Mockumentary sitcoms are everywhere and the genre seems like its here to stay. You’d think that it might have gone stale and out of style by now but it’s still going strong.
What is a mockumentary? Sometimes called docucomedy, it’s basically a movie or TV series that’s shot in the style of a documentary—complete with character interviews—but all of the events are fictional.
The mockumentary format really works for TV comedies, and we have plenty of examples that prove the concept, and these examples span multiple decades.
Here are the best mockumentary TV sitcoms from the past many years that are absolutely worth watching.
Derek isn’t exactly a comedy. It does have a lot of funny moments, but the jokes aren’t the point of the show.
Derek explores the themes of kindness and empathy in a way that avoids becoming overly sentimental. Ricky Gervais plays the main character, Derek, and his performance is some of the best acting work that he’s ever done.
I wouldn’t recommend this one if you just want to have a few laughs, as it can be a little heavy. But if you’re looking for a show that’s a bit more thoughtful than the usual sitcom fare, then you should definitely give it a try.
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The UK version of The Office is a bleaker and more grounded series than its US successor. While still very funny, it focuses more on the stagnant, dead-end nature of its characters’ situations and their resulting despondency.
Ricky Gervais’ character David Brent somehow manages to be even sadder, more pathetic, and less self-aware than his American counterpart in Michael Scott. He’s painful to watch at times—but that’s the point of the show.
It’s a great series but is best described as an existential dark-comedy than a traditional sitcom. If you’re just looking for a good light laugh, then you should stick more to the US version.
Want to watch a feel-good bubbly network comedy but can’t stand the bland jokes and clichéd characters that most TV sitcoms settle for? Then give Parks and Recreation a try!
This NBC sitcom is a satire of small-town government that takes place in the fictional town of Pawnee, Indiana. The show has a lot of the cookie-cutter elements of conventional network sitcoms, but executes in new and original ways.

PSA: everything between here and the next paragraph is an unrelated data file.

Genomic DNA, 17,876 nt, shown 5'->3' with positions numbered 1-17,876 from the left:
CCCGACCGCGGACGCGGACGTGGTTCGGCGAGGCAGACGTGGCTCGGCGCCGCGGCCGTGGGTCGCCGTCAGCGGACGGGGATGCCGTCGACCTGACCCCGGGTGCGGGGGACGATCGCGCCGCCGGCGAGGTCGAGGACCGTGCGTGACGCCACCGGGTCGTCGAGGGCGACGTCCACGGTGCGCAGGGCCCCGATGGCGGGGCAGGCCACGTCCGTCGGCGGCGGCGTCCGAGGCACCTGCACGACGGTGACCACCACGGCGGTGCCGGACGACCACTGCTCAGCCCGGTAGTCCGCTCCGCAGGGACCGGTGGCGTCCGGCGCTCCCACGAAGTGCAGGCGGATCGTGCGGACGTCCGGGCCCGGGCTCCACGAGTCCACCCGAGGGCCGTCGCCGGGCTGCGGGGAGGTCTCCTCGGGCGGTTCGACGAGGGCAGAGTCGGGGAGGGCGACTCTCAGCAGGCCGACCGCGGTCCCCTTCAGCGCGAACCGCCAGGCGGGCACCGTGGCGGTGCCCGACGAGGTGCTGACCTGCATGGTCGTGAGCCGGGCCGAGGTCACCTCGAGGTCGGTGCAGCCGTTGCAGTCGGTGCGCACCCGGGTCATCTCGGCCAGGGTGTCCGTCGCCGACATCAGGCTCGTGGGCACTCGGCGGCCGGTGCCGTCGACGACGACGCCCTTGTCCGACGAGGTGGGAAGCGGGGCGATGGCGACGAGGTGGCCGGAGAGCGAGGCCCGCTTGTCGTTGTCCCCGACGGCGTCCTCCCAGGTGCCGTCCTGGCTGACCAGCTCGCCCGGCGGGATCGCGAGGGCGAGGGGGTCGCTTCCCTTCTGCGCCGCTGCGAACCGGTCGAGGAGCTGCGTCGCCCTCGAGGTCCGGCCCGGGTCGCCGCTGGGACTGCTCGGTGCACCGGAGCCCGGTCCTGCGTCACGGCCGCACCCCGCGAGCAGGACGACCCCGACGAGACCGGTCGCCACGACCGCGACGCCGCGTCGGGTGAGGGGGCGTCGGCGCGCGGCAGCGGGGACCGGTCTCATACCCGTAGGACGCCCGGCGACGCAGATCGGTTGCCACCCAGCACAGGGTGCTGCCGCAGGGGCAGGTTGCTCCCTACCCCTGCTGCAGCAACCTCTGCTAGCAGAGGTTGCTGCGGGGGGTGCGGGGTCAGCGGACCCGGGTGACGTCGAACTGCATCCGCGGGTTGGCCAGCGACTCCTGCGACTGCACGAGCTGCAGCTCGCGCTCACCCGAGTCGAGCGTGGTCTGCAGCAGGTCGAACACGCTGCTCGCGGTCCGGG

The first season is a bit of a bust as it attempts to find its footing, but starting with the second season, Parks and Recreation truly outshines most others in the mockumentary sitcom genre.
In 2018, more people streamed The Office than any other show on Netflix. If you haven’t seen The Office by now, you’ve definitely at least heard about it. This show was—and still is—hugely popular, and for good reason: it’s really funny!
Most fans agree that the series ran too long, but the good seasons are REALLY good. And even the inferior latter seasons have enough redeeming qualities to make them worth the watch.
People Just Do Nothing follows a hip-hop crew that broadcasts from a pirate radio station in West London.
They have delusions of imminent fame that causes them to cling their hapless, impractical lifestyle. But their enthusiasm and devotion to their music is endearing and hilarious.
This entire series is solidly funny and deserves more recognition than it gets. Not as many people have seen this show (at least in the US), but those who have tend to love it!
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What We Do In the Shadows is based on the equally hilarious 2014 movie of the same name.
The show follows four vampire roommates living in Staten Island. A film crew documents the comical mundane realities of their day-to-day undead existence.
They prey on innocent human victims. They have supernatural strengths and abilities. They can turn into bats. But they can’t agree on who does the chores!
This show is a playground for vampire tropes. It riffs on the absurd implications of being a vampire in a modern world. The cast is stellar and every episode is solidly funny.
What We Do In the Shadows is a must-see for horror-comedy fans!
Cheeseburgers and Donairs! Bottle-kids and drunken trailer park supervisors! Greasy schemes and even greasier guts! These are just a few of the wonderful attractions that beautiful Sunnyvale Trailer Park in Nova Scotia has to offer.
Trailer Park Boys follows Julian, Ricky, and Bubbles as they botch one petty criminal scheme after another while trying to outwit Jim Lahey, the absurdly inebriated supervisor of Sunnyvale.
They wind up in jail at the end of each season, but they’re always back out with new ill-conceived plans in the next.
Some of the later seasons of Trailer Park Boys leave a lot to be desired, but the first seven seasons are fantastic. And even the lesser seasons have great moments worth watching.
1. Reno 911
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Few shows are as consistently hilarious as Reno 911.
If you like one episode you are going to like them all. There is no dip in quality at any point in this series. Even cast changes in the show’s later seasons did nothing to slow it down.
Reno 911 doesn’t have any overarching storylines between episodes, so you can jump in anywhere and not miss a beat.
If you want to dip your toes in the Reno 911 waters, check out clips of Nick Swardson’s character “Terry” on YouTube. You won’t be disappointed.